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Problem is categorized in two steps:

Problem Step 1. Access 97 db containing XML strings that are encoded in UTF-8.

The problem boils down to this: the Access 97 db contains XML strings that are encoded in UTF-8. So I created a patch tool for separate conversion for the XML strings from UTF-8 to Unicode. In order to covert UTF8 string to Unicode, I have used function MultiByteToWideChar(CP_UTF8, 0, PChar(OriginalName), -1, @newName, Size);.(where newName is array as declared "newName : Array[0..2048] of WideChar;" ).

This function works good on most of the cases, I have checked it with Spainsh, Arabic, characters. but I am working on Greek and Chineese Characters it is choking.

For some greek characters like "Ευγ. ΚαÏαβιά" (as stored in Access-97), the resultant new string contains null charaters in between, and when it is stored to wide-string the characters are getting clipped.

For some chineese characters like "?¢»?µ?"(as stored in Access-97), the result is totally absurd like "?¢»?µ?".

Problem Step 2. Access 97 db Text Strings, Application GUI takes unicode input and saved in Access-97

First I checked with Arabic and Spainish Characters, it seems then that no explicit characters encoding is required. But again the problem comes with greek and chineese characters.

I tried the above mentioned same function for the text conversion( Is It correct???), the result was again disspointing. The Spainsh characters which are ok with out conversion, get unicode character either lost or converted to regular Ascii Alphabets.

The Greek and Chineese characters shows similar behaviour as mentined in step 1.

Please guide me. Am I taking the right approach? Is there some other way around??? Well Right now I am confused and full of Questions :)

share|improve this question
Which Delphi version? Starting with Delphi 2009, support for Unicode has changed a lot. –  mjn Jul 6 '10 at 13:36
Its Delphi 2006 –  Nains Jul 6 '10 at 14:05
There is no way to 'convert from UTF-8 to Unicode', Unicode is no character encoding :) To convert to Access 2007 you need to know which charcter encoding it uses for the given database tables, for example UTF-16 (which is not the same as WideChar) –  mjn Jul 6 '10 at 15:55

1 Answer 1

up vote 3 down vote accepted

There is no special requirement for working with Greek characters. The real problem is that the characters were stored in an encoding that Access doesn't recognize in the first place. When the application stored the UTF8 values in the database it tried to convert every single byte to the equivalent byte in the database's codepage. Every character that had no correspondence in that encoding was replaced with ? That may mean that the Greek text is OK, while the chinese text may be gone.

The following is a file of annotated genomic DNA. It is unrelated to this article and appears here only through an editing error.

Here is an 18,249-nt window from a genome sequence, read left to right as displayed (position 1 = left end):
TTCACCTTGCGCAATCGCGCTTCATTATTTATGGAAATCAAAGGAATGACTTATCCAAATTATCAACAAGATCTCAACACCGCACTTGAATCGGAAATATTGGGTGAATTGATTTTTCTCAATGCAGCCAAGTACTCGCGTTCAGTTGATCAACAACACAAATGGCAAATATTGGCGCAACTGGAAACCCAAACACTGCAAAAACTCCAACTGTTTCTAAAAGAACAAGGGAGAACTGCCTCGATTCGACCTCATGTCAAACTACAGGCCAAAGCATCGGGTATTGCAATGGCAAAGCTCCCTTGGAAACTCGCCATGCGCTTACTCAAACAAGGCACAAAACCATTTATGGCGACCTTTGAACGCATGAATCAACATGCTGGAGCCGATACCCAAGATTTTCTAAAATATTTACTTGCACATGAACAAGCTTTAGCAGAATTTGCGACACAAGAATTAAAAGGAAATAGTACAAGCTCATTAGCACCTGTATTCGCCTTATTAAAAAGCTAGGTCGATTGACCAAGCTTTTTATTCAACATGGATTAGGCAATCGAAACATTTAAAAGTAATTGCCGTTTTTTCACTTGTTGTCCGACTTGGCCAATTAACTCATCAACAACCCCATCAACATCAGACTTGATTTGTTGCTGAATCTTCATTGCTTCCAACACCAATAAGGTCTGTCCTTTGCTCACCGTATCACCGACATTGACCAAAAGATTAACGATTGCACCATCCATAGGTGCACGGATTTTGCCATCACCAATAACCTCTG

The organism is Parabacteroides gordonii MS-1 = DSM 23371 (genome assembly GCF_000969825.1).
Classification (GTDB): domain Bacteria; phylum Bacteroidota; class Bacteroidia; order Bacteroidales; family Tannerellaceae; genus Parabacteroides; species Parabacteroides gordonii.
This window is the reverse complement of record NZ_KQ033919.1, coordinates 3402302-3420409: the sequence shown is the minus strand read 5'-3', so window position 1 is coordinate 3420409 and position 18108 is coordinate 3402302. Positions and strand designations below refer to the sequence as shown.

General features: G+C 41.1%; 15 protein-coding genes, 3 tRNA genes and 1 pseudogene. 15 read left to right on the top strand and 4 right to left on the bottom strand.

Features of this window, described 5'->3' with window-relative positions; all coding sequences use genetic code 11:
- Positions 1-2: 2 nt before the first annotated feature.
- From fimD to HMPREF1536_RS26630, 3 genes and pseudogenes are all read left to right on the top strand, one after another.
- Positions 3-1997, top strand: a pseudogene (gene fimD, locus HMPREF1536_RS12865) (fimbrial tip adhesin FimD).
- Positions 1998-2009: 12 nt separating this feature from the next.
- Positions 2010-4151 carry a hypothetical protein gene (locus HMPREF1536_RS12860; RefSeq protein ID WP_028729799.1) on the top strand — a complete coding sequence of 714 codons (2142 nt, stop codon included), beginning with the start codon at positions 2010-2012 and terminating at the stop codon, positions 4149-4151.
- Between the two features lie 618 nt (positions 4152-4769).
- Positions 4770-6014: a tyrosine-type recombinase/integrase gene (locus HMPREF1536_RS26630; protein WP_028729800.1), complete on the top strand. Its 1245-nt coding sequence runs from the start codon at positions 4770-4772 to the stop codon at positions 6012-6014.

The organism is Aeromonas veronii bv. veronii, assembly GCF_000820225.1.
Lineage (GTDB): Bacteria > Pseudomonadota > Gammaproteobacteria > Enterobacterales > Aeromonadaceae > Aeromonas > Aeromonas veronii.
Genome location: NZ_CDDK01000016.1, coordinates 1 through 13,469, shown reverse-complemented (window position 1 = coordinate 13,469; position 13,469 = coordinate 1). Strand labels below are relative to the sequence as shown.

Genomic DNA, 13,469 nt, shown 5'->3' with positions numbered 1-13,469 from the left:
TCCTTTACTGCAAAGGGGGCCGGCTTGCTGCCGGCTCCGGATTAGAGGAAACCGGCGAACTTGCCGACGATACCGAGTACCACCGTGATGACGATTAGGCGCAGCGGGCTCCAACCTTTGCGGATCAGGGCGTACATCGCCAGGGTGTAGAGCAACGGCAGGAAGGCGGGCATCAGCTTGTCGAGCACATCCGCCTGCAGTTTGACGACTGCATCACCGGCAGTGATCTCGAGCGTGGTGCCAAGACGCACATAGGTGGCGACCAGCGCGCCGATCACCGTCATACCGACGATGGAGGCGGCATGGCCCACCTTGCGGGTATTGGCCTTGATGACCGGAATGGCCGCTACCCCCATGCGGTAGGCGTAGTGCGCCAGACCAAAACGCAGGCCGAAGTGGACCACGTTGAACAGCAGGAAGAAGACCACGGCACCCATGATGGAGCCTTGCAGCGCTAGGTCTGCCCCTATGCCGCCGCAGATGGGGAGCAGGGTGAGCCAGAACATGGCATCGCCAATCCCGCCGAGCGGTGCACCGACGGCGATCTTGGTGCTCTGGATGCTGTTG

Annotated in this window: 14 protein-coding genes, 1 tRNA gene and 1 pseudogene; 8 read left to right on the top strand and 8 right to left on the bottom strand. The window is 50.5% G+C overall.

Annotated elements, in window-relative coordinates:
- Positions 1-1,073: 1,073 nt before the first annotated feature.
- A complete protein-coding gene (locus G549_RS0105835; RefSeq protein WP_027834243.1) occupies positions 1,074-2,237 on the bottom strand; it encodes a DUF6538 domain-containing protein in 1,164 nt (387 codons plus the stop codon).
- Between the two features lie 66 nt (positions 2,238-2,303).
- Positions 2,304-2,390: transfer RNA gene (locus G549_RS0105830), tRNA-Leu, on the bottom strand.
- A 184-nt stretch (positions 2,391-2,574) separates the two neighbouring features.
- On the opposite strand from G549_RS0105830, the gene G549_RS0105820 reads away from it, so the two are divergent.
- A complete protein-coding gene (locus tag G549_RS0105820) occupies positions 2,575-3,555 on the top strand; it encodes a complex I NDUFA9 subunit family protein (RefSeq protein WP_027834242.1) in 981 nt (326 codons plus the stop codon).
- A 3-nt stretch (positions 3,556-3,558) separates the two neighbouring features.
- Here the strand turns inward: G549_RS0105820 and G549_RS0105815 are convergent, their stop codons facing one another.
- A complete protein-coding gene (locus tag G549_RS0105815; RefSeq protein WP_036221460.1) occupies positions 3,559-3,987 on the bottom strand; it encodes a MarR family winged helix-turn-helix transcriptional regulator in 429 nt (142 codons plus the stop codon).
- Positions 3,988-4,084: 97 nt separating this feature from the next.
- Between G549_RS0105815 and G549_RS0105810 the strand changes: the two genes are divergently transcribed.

In order to convert the data to something readable you have to know the codepage they are stored in. Using this you can get the actual bytes and then convert them to Unicode.

share|improve this answer
Actually, The application indeed uses the code Pages, i.e. as soon as the user slect specific language, the respective page code is used to encode the same. Problem is its stored in Access-97. I am not sure that while storing this encoding info is saved or lost. –  Nains Jul 6 '10 at 14:08
I was referring to the codepage used in the database - unless you mean that the application stores strings using different encodings in the same field. What codepage are you using for the Greek characters? –  Panagiotis Kanavos Jul 6 '10 at 14:39
Well, Application uses Win code page 1253 to interpret the Greek Characters from Access 97 back n forth. N u r suggesting to look for code page Database is referring. Ok I got ur point, n looking for this further.... Thanks.. –  Nains Jul 7 '10 at 3:41
Lets say Database uses UTF-8 Code Page, I am storing CJK( Chineese, Japaneese, Koreain) large characters strings from application. The result will be wrong encoding such as this chineese character "???½¹«?·-?î¾®¶?". Now My Question: Is there any way to retrieve these characters sucessfully??? –  Nains Jul 7 '10 at 4:40
Finally I got the point :) –  Nains Jul 15 '10 at 16:23

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